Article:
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Hip and pelvis

Injuries to the pelvis, hip, and thigh involve the largest soft tissue structures in the body. Such injuries can be extremely disabling and often require a substantial amount of time for rehabilitation. The whole lower extremity must be considered, along with gait analysis and posture. When rehabilitating the hip and pelvis,proprioceptive and balance activities should be incorporated into the program at an early stage.

Hip strengthening

Each exercise should be performed in a slow and controlled manner. Resistance may be added by using cuff weights or rubber tubing. Perform 2 or 3 sets of 10–15 repetitions.

Hip abduction (gluteus minimus/maximus, tensor fasciae latae)

Lying on your uninvolved side, slowly lift the involved leg straight out to the side. Hold for 5 seconds, slowly lower. Repeat.

Hip adduction (adductors)

Lying on your involved side, bring your uninvolved leg behind you. Lift the involved leg 6 in (15 cm) straight up off the floor. Hold for 5 seconds, then slowly lower. Repeat.

Hip flexion (rectus femoris, iliopsoas)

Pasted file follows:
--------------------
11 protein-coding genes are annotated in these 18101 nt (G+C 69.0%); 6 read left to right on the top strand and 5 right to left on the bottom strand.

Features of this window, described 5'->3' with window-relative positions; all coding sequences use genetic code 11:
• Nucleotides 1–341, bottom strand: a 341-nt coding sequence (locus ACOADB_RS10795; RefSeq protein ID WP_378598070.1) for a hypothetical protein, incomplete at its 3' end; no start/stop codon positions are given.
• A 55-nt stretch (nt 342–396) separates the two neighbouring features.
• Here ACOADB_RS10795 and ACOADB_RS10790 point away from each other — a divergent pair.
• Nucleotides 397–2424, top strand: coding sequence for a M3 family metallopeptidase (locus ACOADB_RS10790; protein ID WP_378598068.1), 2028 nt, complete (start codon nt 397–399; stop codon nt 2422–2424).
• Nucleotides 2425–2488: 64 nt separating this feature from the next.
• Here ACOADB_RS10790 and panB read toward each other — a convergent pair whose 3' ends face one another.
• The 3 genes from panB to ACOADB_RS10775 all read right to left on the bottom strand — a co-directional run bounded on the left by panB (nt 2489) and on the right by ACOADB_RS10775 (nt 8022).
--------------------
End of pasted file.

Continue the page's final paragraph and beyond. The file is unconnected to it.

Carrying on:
In a seated position, slowly lift the entire involved leg from the hip. Hold for 5 seconds, then slowly lower.Repeat.

Gluteal extension (gluteus maximus)

Lying face down, bend the knee of the involved leg to 90°. Lift the entire leg from the hip, keeping your knee in the 90° position. Hold for 5 seconds, then slowly lower. Repeat.

Hip extension (hamstrings, gluteus maximus)

Lie face down, legs out straight. Lift the entire involved leg from the hip, keeping the leg straight. Hold for 5 seconds, then slowly lower. Repeat.

Hip internal/external rotation (internal/external rotator muscles)

Sitting on the edge of a table or a high chair with your upper legs supported and knees bent, rotate your leg from the hip to the outside, hold for 5 seconds. Slowly return and then rotate to the inside, hold for 5 seconds,then slowly lower. Repeat. Sliding-board exercises have a beneficial effect on groin injuries.

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